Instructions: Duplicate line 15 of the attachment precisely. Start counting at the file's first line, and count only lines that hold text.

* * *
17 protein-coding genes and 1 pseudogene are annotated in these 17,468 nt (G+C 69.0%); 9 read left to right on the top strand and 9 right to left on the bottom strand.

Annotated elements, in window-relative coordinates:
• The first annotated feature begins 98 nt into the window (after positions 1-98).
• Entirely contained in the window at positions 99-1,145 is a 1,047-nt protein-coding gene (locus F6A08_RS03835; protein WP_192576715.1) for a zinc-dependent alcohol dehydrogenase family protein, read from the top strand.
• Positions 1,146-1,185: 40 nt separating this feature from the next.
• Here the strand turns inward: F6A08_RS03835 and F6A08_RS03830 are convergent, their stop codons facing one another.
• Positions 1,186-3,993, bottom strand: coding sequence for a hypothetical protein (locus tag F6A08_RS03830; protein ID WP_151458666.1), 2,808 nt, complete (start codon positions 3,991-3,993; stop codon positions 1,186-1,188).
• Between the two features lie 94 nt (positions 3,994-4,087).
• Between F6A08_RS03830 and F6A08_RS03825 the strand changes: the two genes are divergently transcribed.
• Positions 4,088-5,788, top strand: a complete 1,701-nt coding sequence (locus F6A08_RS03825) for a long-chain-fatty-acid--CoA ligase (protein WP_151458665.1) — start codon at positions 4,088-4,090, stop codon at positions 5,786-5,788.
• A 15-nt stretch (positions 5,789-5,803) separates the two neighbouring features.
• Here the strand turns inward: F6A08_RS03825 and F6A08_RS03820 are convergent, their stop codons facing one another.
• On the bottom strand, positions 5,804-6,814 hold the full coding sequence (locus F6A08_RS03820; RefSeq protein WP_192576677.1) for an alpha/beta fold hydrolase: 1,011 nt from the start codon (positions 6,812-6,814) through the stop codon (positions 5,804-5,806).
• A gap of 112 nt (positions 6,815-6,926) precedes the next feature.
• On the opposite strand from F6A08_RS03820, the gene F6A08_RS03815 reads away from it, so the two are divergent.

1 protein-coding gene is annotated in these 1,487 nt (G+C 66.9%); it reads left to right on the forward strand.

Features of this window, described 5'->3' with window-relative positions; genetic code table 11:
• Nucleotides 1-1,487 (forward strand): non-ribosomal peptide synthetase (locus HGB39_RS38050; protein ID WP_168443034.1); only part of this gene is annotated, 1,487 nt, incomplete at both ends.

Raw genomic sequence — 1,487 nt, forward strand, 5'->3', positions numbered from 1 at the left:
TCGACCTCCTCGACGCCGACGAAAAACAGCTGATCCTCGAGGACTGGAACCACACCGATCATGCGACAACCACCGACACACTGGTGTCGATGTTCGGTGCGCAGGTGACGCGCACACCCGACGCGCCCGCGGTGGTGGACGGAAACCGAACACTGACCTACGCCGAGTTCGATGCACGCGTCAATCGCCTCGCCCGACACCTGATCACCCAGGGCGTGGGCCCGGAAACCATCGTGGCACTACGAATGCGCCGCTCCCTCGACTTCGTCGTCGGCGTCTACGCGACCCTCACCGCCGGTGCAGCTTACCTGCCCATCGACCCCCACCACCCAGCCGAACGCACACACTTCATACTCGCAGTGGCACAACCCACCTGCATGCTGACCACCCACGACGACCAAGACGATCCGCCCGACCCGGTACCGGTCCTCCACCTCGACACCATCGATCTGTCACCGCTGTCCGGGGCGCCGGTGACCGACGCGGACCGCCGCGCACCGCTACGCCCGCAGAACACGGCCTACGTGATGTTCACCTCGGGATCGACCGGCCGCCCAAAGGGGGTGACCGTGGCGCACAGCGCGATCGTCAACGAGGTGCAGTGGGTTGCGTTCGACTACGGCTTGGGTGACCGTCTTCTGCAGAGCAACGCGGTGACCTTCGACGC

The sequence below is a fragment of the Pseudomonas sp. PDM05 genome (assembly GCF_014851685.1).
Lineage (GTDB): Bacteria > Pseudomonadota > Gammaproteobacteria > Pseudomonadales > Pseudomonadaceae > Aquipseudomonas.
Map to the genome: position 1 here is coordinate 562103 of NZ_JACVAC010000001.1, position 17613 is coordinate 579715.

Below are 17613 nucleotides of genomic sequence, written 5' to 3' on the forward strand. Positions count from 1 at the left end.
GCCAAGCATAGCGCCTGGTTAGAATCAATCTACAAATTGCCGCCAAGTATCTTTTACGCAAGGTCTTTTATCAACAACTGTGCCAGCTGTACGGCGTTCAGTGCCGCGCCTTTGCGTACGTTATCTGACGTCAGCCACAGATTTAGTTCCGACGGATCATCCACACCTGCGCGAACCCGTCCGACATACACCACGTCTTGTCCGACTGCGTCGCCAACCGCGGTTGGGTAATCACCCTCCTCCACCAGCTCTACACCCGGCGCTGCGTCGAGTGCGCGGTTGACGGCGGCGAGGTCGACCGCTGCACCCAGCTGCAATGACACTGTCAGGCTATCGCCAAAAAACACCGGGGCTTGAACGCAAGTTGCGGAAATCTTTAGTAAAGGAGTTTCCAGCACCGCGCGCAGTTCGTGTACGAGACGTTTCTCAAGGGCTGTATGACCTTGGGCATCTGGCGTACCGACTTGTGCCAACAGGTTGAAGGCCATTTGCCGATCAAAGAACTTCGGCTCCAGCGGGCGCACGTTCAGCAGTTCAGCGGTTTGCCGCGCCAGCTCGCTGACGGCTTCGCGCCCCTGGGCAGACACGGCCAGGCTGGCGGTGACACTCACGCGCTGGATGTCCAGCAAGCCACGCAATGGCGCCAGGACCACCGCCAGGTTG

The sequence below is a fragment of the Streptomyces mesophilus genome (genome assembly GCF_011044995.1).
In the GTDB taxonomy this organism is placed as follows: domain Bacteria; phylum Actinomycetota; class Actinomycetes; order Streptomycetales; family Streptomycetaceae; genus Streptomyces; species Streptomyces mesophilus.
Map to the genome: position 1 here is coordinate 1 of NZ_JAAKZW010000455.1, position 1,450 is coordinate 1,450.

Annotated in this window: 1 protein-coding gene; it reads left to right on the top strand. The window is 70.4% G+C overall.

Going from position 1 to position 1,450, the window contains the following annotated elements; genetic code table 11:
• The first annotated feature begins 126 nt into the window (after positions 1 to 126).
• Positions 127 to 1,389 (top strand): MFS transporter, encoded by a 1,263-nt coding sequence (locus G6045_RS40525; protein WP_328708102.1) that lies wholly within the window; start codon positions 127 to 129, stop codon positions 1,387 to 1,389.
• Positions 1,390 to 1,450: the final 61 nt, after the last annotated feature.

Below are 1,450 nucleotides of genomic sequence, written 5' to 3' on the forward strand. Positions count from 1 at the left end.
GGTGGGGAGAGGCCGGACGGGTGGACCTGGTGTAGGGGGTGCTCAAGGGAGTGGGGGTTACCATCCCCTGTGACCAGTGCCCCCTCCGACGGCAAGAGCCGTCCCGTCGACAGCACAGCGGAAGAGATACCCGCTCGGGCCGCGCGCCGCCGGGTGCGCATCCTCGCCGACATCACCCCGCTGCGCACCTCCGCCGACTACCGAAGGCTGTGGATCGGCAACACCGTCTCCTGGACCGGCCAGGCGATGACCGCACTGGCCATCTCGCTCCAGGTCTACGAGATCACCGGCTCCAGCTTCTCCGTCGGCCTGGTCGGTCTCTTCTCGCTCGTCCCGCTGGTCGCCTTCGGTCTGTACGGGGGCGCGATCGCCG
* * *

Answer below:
• On the opposite strand from F6A08_RS03820, the gene F6A08_RS03815 reads away from it, so the two are divergent.